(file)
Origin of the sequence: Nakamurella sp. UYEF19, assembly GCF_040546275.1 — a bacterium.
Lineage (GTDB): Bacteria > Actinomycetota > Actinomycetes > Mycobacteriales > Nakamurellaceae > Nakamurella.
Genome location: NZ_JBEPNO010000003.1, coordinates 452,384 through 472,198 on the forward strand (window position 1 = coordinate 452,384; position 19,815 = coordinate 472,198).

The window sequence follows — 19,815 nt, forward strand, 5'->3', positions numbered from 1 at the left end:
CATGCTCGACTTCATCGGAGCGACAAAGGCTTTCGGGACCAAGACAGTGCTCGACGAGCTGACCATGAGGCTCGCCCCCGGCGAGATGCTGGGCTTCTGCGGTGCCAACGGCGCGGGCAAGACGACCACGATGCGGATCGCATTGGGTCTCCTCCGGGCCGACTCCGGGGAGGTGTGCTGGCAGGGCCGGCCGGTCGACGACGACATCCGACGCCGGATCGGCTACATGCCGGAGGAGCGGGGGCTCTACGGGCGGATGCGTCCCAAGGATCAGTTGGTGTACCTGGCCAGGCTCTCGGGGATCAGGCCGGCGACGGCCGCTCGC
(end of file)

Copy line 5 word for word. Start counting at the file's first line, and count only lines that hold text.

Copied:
CATGCTCGACTTCATCGGAGCGACAAAGGCTTTCGGGACCAAGACAGTGCTCGACGAGCTGACCATGAGGCTCGCCCCCGGCGAGATGCTGGGCTTCTGCGGTGCCAACGGCGCGGGCAAGACGACCACGATGCGGATCGCATTGGGTCTCCTCCGGGCCGACTCCGGGGAGGTGTGCTGGCAGGGCCGGCCGGTCGACGACGACATCCGACGCCGGATCGGCTACATGCCGGAGGAGCGGGGGCTCTACGGGCGGATGCGTCCCAAGGATCAGTTGGTGTACCTGGCCAGGCTCTCGGGGATCAGGCCGGCGACGGCCGCTCGC